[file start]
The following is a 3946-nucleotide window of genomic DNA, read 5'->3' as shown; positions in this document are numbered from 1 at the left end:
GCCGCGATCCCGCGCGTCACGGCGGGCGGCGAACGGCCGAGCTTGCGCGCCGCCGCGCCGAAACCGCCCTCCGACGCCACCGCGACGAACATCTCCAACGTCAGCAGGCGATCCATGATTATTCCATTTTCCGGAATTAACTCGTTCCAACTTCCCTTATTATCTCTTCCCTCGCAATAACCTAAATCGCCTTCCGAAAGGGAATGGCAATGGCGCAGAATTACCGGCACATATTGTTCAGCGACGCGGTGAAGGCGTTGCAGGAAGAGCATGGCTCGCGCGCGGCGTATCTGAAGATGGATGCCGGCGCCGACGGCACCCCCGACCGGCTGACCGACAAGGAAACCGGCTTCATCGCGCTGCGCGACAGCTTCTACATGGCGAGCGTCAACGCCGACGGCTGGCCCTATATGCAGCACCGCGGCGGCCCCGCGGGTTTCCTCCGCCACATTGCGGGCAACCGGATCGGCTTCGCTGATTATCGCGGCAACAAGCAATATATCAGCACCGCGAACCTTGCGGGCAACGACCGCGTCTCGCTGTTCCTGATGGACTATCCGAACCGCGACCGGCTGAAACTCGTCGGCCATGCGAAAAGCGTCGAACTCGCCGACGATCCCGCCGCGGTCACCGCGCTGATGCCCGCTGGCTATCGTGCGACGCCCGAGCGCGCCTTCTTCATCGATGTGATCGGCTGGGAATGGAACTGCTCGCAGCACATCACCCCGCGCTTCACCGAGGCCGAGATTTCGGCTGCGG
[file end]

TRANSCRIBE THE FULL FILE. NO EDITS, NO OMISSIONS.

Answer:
The following is a 3946-nucleotide window of genomic DNA, read 5'->3' as shown; positions in this document are numbered from 1 at the left end:
GCCGCGATCCCGCGCGTCACGGCGGGCGGCGAACGGCCGAGCTTGCGCGCCGCCGCGCCGAAACCGCCCTCCGACGCCACCGCGACGAACATCTCCAACGTCAGCAGGCGATCCATGATTATTCCATTTTCCGGAATTAACTCGTTCCAACTTCCCTTATTATCTCTTCCCTCGCAATAACCTAAATCGCCTTCCGAAAGGGAATGGCAATGGCGCAGAATTACCGGCACATATTGTTCAGCGACGCGGTGAAGGCGTTGCAGGAAGAGCATGGCTCGCGCGCGGCGTATCTGAAGATGGATGCCGGCGCCGACGGCACCCCCGACCGGCTGACCGACAAGGAAACCGGCTTCATCGCGCTGCGCGACAGCTTCTACATGGCGAGCGTCAACGCCGACGGCTGGCCCTATATGCAGCACCGCGGCGGCCCCGCGGGTTTCCTCCGCCACATTGCGGGCAACCGGATCGGCTTCGCTGATTATCGCGGCAACAAGCAATATATCAGCACCGCGAACCTTGCGGGCAACGACCGCGTCTCGCTGTTCCTGATGGACTATCCGAACCGCGACCGGCTGAAACTCGTCGGCCATGCGAAAAGCGTCGAACTCGCCGACGATCCCGCCGCGGTCACCGCGCTGATGCCCGCTGGCTATCGTGCGACGCCCGAGCGCGCCTTCTTCATCGATGTGATCGGCTGGGAATGGAACTGCTCGCAGCACATCACCCCGCGCTTCACCGAGGCCGAGATTTCGGCTGCGG